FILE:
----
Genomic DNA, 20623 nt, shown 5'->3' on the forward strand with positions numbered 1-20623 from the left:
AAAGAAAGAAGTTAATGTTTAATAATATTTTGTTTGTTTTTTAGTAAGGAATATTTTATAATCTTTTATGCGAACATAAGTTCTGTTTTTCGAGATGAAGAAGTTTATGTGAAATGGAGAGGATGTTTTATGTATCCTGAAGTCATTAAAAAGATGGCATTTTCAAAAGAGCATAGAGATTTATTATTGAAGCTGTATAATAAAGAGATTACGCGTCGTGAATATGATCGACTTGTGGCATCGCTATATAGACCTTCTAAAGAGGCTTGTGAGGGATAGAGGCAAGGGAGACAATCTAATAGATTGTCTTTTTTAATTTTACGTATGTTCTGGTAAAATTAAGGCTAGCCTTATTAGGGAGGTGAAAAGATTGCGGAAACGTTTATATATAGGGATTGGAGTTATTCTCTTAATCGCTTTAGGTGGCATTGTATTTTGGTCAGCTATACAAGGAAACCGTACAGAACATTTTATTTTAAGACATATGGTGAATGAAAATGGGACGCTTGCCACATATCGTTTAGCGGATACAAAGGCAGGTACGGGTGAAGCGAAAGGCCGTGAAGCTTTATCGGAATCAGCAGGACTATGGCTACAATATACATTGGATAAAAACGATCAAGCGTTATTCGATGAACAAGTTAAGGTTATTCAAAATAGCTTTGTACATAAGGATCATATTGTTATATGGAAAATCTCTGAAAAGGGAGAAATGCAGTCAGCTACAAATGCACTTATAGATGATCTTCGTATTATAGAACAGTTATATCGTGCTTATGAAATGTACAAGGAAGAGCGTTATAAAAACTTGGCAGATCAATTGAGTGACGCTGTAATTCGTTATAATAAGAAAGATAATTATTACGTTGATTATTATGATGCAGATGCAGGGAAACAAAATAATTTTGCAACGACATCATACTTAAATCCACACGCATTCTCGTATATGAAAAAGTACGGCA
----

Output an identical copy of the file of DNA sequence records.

Genomic DNA, 20623 nt, shown 5'->3' on the forward strand with positions numbered 1-20623 from the left:
AAAGAAAGAAGTTAATGTTTAATAATATTTTGTTTGTTTTTTAGTAAGGAATATTTTATAATCTTTTATGCGAACATAAGTTCTGTTTTTCGAGATGAAGAAGTTTATGTGAAATGGAGAGGATGTTTTATGTATCCTGAAGTCATTAAAAAGATGGCATTTTCAAAAGAGCATAGAGATTTATTATTGAAGCTGTATAATAAAGAGATTACGCGTCGTGAATATGATCGACTTGTGGCATCGCTATATAGACCTTCTAAAGAGGCTTGTGAGGGATAGAGGCAAGGGAGACAATCTAATAGATTGTCTTTTTTAATTTTACGTATGTTCTGGTAAAATTAAGGCTAGCCTTATTAGGGAGGTGAAAAGATTGCGGAAACGTTTATATATAGGGATTGGAGTTATTCTCTTAATCGCTTTAGGTGGCATTGTATTTTGGTCAGCTATACAAGGAAACCGTACAGAACATTTTATTTTAAGACATATGGTGAATGAAAATGGGACGCTTGCCACATATCGTTTAGCGGATACAAAGGCAGGTACGGGTGAAGCGAAAGGCCGTGAAGCTTTATCGGAATCAGCAGGACTATGGCTACAATATACATTGGATAAAAACGATCAAGCGTTATTCGATGAACAAGTTAAGGTTATTCAAAATAGCTTTGTACATAAGGATCATATTGTTATATGGAAAATCTCTGAAAAGGGAGAAATGCAGTCAGCTACAAATGCACTTATAGATGATCTTCGTATTATAGAACAGTTATATCGTGCTTATGAAATGTACAAGGAAGAGCGTTATAAAAACTTGGCAGATCAATTGAGTGACGCTGTAATTCGTTATAATAAGAAAGATAATTATTACGTTGATTATTATGATGCAGATGCAGGGAAACAAAATAATTTTGCAACGACATCATACTTAAATCCACACGCATTCTCGTATATGAAAAAGTACGGCA